Skulking opposite is St John Fortress – a Game of Thrones set in 2014 – while out west is the eye-catching sea-castle of St Nicholas, built by ruling Venetians to guard the vital channel into Šibenik.

A new island-hopping path, elevated above the sea, allows visitors to admire its gun platform and impressive Adriatic views.

As for St Michael’s, around which Šibenik first sprung up, bands have replaced bullets: its eleventh-century stonework and myriad improvements now play host to a terraced, 1077-capacity concert venue, one costing a cool £1.2 million. The National, Lambchop, Nouvelle Vague and Thievery Corporation have all played, some of them during August’s annual Terraneo Summer Break festival.

See a classic Croatian cathedral

Šibenik’s real historical jewel, however, is its UNESCO-protected St James’s Cathedral. Much of the Dalmatian Coast’s finest architecture was designed by Juraj Dalmatinac in the mid-1400s, and this entirely-stone-built Gothic Renaissance edifice is considered his crowning glory, even if it wasn’t finished until 1536.

Praise be, in particular, for the silvery dome, reflecting light from far around. Look out, too, for a 71-head frieze, containing strange caricatures of fifteenth-century locals. Adam and Eve are there too, looking utterly ill at ease in being very obviously starkers.

Inside, English-language brochures enable self-guided tours. The highlight is the small baptistry, and its sublimely-carved roof and mischievous cherubs.

Dine afterwards at the excellent Pelegrini restaurant, which majors in regional dishes like truffle and prosciutto pappardelle and cuttlefish gnocchi.

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Amble around the Old Town

From the cathedral’s square slinks away Kralja Tomislava (Kalelarga to locals), Šibenik’s main street. Unexpectedly fancy boutiques sit alongside some more predictable shops hawking tourist tat.

Leading off Kalelarga are a jumble of stony stairways and narrow lanes, a maze whose sleepiness is interrupted only by occasional Vespas and the echo of footsteps. The elegant houses are Dalmatian-style, with dark green and blood-red-coloured shutters.

What really appeals is how Šibenik feels genuinely lived-in. Some alleys are left almost dim under canopies of clothes lines and cables. Old men sit smiling on stools outside their homes, wild rosemary grows and wafts of home cooking tease nostrils. Inside phone boxes, a religious sticker advertises salvation.

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Take to the waters

A ten-mile drive inland is the attractive Krka National Park, named after the river which bisects it. Hiking trails criss-cross, but the headline act is the Skradinski Buk series of 17 successive waterfalls at the park’s southern end.

Beneath the final cascades is a wide basin providing swimming opportunities: come summer weekends, locals strip to their speedos, shorts and bikinis to dive in, and a party atmosphere pervades.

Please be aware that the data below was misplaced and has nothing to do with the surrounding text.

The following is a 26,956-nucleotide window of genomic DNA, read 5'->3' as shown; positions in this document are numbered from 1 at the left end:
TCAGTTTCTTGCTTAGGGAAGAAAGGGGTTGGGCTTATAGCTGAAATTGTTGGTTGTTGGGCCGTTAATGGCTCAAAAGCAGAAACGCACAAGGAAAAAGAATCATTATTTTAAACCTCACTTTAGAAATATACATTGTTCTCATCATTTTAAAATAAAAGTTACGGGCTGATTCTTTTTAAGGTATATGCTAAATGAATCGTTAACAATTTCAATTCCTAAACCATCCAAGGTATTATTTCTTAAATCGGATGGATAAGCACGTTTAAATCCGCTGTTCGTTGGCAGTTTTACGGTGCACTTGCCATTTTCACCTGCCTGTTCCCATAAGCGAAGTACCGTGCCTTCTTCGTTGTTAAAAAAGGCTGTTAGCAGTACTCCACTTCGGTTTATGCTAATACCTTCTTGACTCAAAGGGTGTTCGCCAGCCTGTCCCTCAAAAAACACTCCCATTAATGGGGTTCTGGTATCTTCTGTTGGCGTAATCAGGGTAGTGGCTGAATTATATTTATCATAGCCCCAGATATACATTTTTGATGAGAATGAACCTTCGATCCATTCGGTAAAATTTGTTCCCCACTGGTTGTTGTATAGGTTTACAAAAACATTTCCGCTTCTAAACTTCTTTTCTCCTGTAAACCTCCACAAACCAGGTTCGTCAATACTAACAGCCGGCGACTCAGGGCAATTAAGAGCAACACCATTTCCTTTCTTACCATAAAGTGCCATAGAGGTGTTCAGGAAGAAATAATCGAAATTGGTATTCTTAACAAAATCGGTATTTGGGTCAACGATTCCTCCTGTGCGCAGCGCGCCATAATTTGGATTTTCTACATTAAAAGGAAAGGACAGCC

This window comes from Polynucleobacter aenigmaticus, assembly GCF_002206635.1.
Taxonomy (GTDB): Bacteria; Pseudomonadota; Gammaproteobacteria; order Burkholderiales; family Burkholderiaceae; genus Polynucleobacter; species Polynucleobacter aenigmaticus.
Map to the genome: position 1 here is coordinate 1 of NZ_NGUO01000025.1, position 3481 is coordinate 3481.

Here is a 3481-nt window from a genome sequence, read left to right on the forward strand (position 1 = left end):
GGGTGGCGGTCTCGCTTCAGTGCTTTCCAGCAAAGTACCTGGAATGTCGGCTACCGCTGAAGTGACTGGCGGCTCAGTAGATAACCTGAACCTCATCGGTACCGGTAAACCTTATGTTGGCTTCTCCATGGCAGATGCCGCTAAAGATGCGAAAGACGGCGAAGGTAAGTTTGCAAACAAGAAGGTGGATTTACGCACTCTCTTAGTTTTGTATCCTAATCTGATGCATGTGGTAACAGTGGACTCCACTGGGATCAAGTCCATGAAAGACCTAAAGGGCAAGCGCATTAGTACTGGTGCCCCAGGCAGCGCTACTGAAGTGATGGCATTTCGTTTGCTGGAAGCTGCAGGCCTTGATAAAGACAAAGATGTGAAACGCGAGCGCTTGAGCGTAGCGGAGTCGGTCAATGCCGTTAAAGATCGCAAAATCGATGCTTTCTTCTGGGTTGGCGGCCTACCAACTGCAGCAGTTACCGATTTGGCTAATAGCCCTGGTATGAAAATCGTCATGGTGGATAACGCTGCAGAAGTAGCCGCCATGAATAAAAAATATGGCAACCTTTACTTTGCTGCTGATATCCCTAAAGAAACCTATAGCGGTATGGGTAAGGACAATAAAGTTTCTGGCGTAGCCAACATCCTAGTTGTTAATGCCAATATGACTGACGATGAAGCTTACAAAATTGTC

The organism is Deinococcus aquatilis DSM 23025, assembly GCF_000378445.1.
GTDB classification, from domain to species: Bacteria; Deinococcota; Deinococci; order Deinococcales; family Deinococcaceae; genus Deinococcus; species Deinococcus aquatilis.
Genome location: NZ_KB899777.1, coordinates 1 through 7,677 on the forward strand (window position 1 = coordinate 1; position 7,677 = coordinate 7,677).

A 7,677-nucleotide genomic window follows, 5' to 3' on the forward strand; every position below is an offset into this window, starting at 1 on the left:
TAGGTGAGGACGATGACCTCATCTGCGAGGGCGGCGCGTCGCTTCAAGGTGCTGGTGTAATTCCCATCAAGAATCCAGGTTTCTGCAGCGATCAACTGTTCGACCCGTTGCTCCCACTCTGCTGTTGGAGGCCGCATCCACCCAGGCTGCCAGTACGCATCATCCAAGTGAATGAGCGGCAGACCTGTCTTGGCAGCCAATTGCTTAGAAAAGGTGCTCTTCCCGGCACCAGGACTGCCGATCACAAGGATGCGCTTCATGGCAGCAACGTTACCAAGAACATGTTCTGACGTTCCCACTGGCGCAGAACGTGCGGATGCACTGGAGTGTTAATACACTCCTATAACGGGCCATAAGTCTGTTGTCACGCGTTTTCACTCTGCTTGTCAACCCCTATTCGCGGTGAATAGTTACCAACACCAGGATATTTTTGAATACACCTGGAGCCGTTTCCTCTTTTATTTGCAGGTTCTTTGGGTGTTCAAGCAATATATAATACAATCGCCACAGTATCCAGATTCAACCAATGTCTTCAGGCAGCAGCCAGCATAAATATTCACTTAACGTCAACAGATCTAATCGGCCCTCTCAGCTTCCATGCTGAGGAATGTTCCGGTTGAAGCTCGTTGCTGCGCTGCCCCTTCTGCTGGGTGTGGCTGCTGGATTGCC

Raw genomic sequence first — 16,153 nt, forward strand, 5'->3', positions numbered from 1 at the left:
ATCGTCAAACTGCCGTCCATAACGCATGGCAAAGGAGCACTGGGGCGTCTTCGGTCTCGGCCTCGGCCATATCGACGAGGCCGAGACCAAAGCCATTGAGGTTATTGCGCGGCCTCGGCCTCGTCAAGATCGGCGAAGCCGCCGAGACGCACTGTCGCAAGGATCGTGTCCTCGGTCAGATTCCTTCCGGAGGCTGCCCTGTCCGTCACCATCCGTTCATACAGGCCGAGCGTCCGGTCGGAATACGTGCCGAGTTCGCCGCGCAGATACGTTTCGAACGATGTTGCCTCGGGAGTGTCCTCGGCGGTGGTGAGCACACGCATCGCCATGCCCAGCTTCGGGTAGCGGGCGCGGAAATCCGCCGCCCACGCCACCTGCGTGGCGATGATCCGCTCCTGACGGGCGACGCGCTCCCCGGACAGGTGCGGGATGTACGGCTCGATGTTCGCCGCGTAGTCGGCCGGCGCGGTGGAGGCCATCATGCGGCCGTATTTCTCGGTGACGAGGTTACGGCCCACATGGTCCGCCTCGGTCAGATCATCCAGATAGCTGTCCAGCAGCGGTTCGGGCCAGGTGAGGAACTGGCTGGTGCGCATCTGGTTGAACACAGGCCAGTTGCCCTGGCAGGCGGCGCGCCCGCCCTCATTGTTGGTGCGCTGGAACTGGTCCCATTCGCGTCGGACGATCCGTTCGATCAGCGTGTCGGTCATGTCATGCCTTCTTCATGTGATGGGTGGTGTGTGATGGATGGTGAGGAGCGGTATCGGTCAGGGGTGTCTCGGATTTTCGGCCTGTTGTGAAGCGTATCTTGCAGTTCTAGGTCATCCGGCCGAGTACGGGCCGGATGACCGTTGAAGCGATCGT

Day-trip ferries from Šibenik serve the small islands of Zlarin and Prvić, where bistros and fig trees give way to peaceful, pebbled beaches.

Bathing’s very much an option at the D-Resort, too, with a large infinity pool neighbouring its spa, where facials, massage and hammam rituals are also offered.

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Among a certain segment of travellers, cruising is sometimes maligned: the dismal buffet and watered-down cocktails. Those kitschy lounge acts. The contrived shore excursions. But that, as they say, was then.

Cruising today, and especially river cruising, offers an entirely different experience, from celebrity chef-driven cuisine to stargazing lounges to bike rides along leafy canals.

River cruising is, in a way, ideal for those who don’t consider themselves cruisers: the ships are relatively small and intimate; land is always in sight, offering daily access to villages and towns; and dinners are elegant affairs at linen-topped tables, instead of noisy group melees.

Here are our five top picks for European river cruises, where the experience is the destination and the journey.

1. The Romantic Rhine, Germany

The Rhine has been immortalized for centuries: it inspired Richard Wagner to write his first opera, and the river’s famous Lorelei rock – supposedly helmed by a swirling-haired siren – has starred in poems, rock songs, and even as a Marvel Comics character.

Germany’s longest river is also one of Europe’s most beautiful cruise routes, particularly the 65-kilometre Middle Rhine, which is a UNESCO World Heritage Site known as the “Romantic Rhine.”

During the Roman Empire, the Rhine was a strategic waterway, and looming over its banks are castles and crumbling fortresses that date back a thousand years.

The Rhine scenery is stunning – hilltop castles presiding over terraced, fragrant vineyards. Plus, there’s Riesling-tasting galore, the Mechanisches Muskikkabinett (Mechanical Museum) in Rüdesheim and a stop in Heidelberg, Germany’s oldest university town.

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Travel with: CroisiEurope. Celebrating its 40th anniversary in 2016, the family-owned CroisiEurope offers affordable prices, but amenities are on par with the highest-level ships: spacious decks, hotel-style beds, and elegant dining rooms with French menus developed by notable chefs Paul Bocuse and Marc Haeberlin.